TEAM LEADERS AND SENSE-MAKING
 
Wu, M., The University of Western Australia, Australia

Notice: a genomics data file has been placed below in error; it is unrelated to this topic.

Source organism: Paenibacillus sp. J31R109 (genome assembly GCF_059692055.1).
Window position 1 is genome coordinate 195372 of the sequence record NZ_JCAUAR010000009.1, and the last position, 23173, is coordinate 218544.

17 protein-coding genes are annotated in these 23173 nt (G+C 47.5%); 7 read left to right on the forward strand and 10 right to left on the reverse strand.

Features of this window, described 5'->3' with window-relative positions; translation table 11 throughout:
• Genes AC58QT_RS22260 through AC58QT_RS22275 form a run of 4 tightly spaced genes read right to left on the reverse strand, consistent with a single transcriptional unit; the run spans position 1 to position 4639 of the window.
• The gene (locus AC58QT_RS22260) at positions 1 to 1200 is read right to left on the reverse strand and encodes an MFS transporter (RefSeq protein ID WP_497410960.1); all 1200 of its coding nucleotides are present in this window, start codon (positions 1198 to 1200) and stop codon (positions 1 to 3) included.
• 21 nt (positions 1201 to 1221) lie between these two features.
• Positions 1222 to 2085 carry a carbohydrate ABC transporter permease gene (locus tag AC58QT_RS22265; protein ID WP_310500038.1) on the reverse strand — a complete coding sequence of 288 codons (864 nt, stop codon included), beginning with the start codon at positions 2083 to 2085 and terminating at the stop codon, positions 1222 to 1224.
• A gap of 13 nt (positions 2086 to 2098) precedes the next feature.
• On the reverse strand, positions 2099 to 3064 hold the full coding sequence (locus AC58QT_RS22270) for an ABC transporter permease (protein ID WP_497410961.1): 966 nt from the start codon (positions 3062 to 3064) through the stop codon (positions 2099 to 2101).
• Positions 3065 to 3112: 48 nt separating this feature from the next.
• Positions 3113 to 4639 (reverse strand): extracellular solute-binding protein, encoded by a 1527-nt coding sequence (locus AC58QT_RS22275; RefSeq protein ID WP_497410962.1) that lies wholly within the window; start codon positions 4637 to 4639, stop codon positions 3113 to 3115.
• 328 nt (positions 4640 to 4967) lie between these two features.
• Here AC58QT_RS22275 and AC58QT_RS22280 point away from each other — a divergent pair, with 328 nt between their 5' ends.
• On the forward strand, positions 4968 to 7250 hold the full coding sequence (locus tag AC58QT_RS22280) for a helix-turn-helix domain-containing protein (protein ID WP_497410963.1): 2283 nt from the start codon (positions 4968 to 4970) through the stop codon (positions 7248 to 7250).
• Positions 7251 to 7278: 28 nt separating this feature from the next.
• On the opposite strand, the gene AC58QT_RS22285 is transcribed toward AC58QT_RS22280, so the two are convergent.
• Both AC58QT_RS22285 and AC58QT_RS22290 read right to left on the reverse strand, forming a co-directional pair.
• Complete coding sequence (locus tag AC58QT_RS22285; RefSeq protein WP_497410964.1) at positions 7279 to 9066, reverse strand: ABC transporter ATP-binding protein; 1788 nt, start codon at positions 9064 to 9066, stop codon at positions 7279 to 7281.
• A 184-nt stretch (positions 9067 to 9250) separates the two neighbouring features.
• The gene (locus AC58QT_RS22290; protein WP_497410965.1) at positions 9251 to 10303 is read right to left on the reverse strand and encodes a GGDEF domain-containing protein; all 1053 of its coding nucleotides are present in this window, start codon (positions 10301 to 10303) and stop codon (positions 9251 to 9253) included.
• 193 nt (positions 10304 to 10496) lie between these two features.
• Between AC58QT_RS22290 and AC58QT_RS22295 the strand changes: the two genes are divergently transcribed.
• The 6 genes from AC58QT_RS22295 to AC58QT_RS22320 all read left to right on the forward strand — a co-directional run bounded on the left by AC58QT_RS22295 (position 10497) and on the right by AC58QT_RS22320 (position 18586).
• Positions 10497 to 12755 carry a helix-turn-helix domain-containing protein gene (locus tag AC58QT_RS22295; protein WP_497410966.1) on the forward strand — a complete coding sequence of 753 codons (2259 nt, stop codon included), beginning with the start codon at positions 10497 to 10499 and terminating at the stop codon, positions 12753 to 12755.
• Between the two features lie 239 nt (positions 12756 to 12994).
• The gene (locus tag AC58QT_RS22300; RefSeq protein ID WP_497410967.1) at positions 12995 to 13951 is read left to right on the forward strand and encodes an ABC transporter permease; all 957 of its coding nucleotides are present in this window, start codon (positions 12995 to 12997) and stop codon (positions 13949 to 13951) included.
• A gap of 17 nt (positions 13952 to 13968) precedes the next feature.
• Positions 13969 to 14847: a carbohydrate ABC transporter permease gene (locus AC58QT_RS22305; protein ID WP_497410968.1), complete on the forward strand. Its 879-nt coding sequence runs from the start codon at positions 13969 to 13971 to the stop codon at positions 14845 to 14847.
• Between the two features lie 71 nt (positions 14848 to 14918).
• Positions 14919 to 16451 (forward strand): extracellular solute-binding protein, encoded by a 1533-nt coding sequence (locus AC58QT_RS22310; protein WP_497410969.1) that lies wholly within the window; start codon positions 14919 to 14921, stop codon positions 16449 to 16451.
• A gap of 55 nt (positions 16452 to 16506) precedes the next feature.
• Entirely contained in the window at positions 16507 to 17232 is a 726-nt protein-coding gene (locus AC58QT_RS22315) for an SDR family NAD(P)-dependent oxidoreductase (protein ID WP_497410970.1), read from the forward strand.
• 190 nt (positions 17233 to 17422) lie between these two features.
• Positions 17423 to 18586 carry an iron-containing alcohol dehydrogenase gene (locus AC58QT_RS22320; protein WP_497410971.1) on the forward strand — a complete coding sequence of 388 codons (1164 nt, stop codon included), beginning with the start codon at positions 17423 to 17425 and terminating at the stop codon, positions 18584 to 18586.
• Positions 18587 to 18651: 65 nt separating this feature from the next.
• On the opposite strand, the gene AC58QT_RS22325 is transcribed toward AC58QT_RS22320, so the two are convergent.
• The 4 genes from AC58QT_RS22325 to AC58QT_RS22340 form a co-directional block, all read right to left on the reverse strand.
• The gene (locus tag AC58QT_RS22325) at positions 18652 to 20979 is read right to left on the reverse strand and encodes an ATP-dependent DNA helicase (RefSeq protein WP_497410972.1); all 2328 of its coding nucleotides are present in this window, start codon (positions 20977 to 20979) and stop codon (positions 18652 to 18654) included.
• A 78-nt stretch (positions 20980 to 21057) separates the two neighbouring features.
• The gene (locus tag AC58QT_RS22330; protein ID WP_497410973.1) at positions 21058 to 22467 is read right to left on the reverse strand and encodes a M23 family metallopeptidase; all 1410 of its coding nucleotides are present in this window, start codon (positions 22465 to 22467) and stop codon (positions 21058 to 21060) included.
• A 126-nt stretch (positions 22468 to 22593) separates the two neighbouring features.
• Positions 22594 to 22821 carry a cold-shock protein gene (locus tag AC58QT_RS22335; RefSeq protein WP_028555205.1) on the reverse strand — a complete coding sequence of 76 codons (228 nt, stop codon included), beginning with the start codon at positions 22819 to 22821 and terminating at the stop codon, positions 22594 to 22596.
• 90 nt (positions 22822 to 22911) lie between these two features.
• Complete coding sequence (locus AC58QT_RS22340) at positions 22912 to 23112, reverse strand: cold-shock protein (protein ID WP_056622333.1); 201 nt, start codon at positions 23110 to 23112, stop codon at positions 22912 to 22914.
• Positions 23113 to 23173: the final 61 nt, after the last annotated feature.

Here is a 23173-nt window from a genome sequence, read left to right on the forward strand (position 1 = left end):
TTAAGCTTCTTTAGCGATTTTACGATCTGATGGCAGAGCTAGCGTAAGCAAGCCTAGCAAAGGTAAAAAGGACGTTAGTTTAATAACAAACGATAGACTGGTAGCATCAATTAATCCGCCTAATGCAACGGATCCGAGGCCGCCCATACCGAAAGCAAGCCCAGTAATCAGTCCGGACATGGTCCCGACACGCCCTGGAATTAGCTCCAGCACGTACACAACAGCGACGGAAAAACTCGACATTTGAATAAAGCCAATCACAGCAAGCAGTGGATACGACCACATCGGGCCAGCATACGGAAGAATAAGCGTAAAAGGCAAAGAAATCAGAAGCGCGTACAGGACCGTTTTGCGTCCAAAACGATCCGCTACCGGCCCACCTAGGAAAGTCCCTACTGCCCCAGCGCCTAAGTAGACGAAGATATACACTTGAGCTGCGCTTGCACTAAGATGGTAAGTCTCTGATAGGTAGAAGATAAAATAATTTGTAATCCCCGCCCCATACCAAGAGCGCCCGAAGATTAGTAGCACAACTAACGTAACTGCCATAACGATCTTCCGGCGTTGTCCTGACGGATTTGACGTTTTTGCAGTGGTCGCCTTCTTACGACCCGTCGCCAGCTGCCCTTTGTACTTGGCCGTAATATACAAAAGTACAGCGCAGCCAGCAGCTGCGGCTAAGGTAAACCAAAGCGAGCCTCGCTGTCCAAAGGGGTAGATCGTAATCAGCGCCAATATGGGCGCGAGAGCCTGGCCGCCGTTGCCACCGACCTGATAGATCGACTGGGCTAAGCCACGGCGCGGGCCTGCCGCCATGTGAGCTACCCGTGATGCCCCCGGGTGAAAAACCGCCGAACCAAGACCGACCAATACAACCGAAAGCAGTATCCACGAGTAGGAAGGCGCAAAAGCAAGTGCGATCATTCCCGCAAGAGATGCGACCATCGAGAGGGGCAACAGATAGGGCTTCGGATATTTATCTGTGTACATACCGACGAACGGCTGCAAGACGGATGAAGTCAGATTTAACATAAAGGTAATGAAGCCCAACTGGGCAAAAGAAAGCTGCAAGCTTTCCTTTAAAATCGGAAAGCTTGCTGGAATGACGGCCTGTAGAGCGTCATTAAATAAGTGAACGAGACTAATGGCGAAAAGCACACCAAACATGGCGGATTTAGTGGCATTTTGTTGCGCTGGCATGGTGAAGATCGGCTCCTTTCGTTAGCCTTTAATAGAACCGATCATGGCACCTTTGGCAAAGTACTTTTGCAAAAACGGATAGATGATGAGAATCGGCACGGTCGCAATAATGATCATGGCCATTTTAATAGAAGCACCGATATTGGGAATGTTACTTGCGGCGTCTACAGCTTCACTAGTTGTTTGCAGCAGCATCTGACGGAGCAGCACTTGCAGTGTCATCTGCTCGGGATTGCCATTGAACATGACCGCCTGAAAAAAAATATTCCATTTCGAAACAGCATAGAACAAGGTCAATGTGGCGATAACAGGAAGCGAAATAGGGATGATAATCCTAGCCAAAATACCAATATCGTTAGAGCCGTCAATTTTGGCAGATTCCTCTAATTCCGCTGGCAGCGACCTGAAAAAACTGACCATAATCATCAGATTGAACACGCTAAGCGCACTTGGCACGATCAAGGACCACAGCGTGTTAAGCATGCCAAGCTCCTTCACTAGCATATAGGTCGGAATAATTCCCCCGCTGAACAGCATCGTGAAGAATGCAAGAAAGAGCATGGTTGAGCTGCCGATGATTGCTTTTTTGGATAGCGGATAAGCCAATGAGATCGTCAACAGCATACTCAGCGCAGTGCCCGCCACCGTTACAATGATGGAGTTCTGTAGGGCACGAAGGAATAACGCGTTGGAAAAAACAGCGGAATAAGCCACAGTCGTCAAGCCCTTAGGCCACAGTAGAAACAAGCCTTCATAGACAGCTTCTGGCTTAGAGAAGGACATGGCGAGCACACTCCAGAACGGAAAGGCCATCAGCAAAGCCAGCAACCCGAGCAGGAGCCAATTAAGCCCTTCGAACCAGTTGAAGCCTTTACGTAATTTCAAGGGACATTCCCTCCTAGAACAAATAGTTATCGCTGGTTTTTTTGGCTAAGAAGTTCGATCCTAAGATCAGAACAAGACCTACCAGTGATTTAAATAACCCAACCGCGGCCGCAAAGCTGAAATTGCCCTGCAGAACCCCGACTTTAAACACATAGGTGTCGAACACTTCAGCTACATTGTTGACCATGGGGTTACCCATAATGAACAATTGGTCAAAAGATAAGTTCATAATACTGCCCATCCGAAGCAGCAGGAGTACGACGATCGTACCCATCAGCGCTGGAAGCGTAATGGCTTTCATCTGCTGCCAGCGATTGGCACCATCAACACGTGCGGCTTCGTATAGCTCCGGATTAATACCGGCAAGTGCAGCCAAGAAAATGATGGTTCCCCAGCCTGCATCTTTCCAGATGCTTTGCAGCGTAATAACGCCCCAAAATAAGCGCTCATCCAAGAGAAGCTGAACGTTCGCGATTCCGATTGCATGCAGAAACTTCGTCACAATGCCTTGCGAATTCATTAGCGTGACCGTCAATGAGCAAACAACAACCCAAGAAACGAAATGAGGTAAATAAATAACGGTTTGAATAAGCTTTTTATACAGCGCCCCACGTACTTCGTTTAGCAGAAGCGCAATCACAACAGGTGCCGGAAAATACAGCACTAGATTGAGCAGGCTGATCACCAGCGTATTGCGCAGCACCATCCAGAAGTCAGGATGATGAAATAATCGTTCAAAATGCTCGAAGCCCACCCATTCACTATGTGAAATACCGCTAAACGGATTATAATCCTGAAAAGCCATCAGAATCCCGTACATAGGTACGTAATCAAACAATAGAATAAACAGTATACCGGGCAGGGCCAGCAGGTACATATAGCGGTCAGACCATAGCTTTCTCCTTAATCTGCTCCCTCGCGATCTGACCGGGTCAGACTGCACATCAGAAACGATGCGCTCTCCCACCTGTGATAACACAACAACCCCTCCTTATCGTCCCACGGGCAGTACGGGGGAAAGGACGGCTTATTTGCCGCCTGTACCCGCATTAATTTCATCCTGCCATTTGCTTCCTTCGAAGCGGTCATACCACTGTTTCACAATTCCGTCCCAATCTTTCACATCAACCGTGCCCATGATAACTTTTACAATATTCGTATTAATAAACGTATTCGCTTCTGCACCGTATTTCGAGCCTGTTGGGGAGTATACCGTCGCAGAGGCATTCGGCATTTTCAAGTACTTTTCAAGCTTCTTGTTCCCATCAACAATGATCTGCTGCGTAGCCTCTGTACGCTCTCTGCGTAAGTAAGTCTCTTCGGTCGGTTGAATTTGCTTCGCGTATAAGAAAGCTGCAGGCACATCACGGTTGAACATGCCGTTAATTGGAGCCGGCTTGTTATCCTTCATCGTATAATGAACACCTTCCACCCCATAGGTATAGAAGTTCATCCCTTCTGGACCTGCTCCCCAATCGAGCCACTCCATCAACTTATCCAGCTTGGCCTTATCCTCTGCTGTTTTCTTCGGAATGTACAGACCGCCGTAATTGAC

The role of leaders in organisational sense making is emphasized in the literature. However, how team leaders make sense of their environments is absent from the theoretical literature. Because of individual indifferences in attending to, and processing of, incoming information, team leaders are likely to perceive, interpret and respond to incoming information in highly diverse ways. Four domain-specific cognitions of team leaders' work cognitions (leadership self-efficacy, perceived organisational support, role ambiguity, and role overload) and six dispositions (propensity to trust, optimism, power distance, need for socialised dominance, collectivism, uncertainty avoidance) that may have significance in influencing their beliefs about teamwork were identified. The three categories of team leaders' beliefs that inhibit teamwork are perceptions of job insecurity, perceptions of the passing of power and control to their subordinates as threats to their authority, and negative beliefs regarding team members' capabilities.